by Tony Nester, Survival Instructor
There has been a lot of attention brought to the term Bug-Out Bag on forums and in the media over the years. Just what should go into such a bag and how can you assemble a quality kit yourself?
Essentially, you want a lightweight backpack stowed in your office or vehicle with enough basic gear to let you handle a short-term emergency ranging from 24-72 hours. If it’s lightweight you are more likely to carry it with you as opposed to a cumbersome hockey duffle bag. During recent disasters, some evacuees had to walk forty miles or more out of their city before supplies were available! This is where a 72-hour Bail-Out Kit comes in to play. With this gear you are able to meet the short-term needs of shelter, water, medical, food and self-protection.
For years, I favored a Shoulder Bag (i.e. Courier bag) but now prefer the comfort of a small backpack instead which doesn’t aggravate old neck and shoulder injuries. Remember, that the point here is “bailing out” and you may be on foot for miles in a real evacuation so think what will work for your body type and age. One of my friends, who has had numerous back surgeries, can no longer rely on a shoulder bag or backpack for his bug-out gear. He now uses a carry-on suitcase with wheels and his evacuation route is planned in accordance with his disability.
My current preferred setup is a hydration pack made by Voodoo Tactical as it’s rugged, spacious and comes with a 2.5 liter water bladder. I would avoid the orange packs with “Survival Gear” stamped on it unless you want those less prepared to know that you are a stocked biped survival store.
I have also seen fishing & camera vests turned into decent survival vests that carry a full a compliment of gear but this should be to augment an existing pack. The idea here is to create a survival kit that will sustain you for 24-72 hours as you flee the disaster stricken area.
All of this gear is in addition to what the survival items already stowed in my vehicle. The latter provides another layer of preparation. I also recommend to students of mine, who commute to work, to have an office kit which will provide an essential 3rd layer in case you are ever stranded away from home.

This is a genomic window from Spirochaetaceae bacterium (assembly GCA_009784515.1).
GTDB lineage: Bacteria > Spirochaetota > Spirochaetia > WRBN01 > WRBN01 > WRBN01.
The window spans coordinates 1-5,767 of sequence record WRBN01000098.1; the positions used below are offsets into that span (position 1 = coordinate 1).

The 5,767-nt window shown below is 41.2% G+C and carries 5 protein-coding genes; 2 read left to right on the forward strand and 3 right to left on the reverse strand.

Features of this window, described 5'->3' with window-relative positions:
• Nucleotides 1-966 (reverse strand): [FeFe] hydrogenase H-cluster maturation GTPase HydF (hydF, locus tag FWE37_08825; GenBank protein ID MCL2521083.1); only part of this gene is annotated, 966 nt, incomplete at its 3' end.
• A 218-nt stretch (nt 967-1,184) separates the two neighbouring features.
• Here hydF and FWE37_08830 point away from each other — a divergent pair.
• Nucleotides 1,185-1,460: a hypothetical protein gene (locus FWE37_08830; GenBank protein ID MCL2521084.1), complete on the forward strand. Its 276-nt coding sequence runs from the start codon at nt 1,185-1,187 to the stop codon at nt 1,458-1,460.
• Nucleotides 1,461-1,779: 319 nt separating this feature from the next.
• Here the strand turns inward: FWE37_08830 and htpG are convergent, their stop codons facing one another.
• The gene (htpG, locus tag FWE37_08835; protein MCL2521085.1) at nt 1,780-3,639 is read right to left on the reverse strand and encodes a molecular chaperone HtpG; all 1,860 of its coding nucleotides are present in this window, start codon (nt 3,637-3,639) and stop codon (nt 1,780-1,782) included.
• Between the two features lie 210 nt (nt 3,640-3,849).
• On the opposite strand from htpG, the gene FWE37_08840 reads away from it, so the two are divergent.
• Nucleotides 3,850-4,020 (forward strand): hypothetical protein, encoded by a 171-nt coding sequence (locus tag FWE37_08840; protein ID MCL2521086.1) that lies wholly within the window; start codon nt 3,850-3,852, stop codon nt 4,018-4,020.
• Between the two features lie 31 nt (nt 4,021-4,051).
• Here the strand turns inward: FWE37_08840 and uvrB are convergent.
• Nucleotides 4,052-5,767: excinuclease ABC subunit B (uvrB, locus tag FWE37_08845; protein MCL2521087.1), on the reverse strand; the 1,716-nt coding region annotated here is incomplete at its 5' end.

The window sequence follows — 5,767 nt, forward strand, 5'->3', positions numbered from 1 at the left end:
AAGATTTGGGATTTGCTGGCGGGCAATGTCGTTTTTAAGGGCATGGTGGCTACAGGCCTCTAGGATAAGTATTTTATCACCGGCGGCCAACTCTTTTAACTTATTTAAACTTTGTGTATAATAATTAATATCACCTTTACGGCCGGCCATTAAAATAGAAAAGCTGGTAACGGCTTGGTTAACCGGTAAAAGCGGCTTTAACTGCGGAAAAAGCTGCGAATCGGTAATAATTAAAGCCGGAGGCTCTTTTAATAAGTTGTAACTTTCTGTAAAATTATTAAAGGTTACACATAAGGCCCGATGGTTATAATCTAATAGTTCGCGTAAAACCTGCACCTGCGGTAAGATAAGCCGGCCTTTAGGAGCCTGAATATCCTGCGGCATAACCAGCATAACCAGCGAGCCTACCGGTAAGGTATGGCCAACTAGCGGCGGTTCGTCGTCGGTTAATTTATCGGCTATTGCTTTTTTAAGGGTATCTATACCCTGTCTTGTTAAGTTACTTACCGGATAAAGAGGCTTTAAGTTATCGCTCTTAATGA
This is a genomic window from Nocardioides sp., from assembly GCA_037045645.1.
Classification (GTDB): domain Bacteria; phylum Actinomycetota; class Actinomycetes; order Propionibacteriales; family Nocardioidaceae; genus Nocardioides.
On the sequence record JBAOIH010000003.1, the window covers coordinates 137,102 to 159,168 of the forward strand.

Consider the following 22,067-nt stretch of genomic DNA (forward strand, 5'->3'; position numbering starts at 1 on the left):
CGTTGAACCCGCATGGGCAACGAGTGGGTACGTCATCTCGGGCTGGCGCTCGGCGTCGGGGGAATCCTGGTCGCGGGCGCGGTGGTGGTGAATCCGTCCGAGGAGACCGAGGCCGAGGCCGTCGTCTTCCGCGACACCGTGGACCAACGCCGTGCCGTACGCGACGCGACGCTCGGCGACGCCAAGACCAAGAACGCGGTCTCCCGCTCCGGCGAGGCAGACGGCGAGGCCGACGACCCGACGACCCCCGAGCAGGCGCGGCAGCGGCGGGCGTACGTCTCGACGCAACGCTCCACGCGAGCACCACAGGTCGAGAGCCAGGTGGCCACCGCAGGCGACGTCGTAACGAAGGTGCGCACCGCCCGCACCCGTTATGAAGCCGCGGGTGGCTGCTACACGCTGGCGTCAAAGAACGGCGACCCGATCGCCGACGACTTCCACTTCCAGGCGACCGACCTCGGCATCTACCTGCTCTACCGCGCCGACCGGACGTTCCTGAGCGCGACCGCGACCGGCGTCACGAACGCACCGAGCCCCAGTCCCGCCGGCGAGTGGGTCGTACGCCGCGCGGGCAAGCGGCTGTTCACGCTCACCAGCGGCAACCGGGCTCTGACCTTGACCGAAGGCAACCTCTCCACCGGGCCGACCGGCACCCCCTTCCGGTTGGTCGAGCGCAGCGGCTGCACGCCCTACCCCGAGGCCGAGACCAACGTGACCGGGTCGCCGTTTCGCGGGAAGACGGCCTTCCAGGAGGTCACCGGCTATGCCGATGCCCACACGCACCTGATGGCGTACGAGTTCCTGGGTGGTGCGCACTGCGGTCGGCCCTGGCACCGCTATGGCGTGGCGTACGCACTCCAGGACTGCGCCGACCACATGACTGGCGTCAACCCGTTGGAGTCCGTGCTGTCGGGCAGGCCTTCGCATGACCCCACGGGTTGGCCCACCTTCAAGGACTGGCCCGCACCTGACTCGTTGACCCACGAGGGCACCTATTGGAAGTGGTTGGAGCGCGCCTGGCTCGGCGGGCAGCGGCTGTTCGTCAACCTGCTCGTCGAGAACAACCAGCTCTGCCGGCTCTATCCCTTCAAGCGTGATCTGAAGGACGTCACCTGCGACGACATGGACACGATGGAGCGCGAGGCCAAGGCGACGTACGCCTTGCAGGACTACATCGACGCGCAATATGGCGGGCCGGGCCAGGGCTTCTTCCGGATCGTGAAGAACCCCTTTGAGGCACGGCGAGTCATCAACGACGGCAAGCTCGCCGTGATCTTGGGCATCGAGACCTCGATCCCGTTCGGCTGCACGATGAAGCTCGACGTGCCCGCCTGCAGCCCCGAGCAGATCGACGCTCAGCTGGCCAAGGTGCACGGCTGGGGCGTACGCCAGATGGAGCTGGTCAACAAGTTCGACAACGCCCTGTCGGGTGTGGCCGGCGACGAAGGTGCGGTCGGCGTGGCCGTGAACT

- MSP-3 Voodoo Tactical Hydration Pack w/2.5 liter water bladder
- Black Diamond LED headlamp w/extra batteries
- 32 oz collapsible Nalgene water container
- 3 Firestarters: 1 Bic lighter, REI Stormproof Matches & 1 spark rod
- SOS Rations (3600 calories)
- 12 Nuun Electrolyte tablets
- 1 Bottle Potable Aqua water purification tablets
- 2 dust masks
- Wet Wipes
- Helly Hansen Rain jacket
- Garmin 60 CSx GPS
- Arizona state map and Forest Service maps for my region
- Important phone contacts of family members
- Photos of my kids (hundreds of kids were lost and alone after Katrina)
- 2 spare (prescription) glasses
- Adventure Medical Kits 1st-aid kit (see kit description that follows)
- Grundig handheld AM/FM/Shortwave Radio
- 12 oz enamel cup
- 6 Esbit fuel tabs
- Swedish Mora Knife with 3-7/8″ blade
- Leatherman Wave
- $100 Cash- small bills of $5, 10s, & 20s along with $10 in quarters & change
- Sunscreen stick
- Mini roll of duct tape
- AMK Heatsheet
- 50′ of paracord
- Leather gloves
- Pepper spray and 2 spare Glock mags
Ideally, the weight of the entire pack should not exceed 20 pounds. Bear in mind that this kit is an example of the gear I carry and recommend. Where you live will affect how you prepare. Someone who lives in the arid, triple-digit heat of Phoenix may have a few different items (more water, electrolytes, sunscreen) than someone from Seattle (rain-poncho, fleece sweater, fishing kit).
***Update your bag twice a year so you have items suitable for winter and summer conditions in your area. Consider a family camping trip as a way of playfully introducing (and practicing) survival skills to young kids. You never know when a practice run will no longer be a drill.***
Globetrotter’s Survival Kit
If you are a business traveler and spend a considerable amount of time flying around the country or globe, then consider preparing a stripped down version of the Bail-Out Kit in case you ever have to survive in a disaster-riddled city. Such a kit should be lightweight and contain: cash, passport, relevant maps, small first-aid kit, 6-8 protein bars, LED flashlight, cell phone and charger, Iodine water purification tablets, 32-ounce collapsible water bottle and spare clothes. You may want to add an innocuous multi-tool like a Swiss-Tech 9-in-1 which lacks a blade but has many useful features. This gear can fit in a small daypack but remember to check airline regulations as they are constantly changing.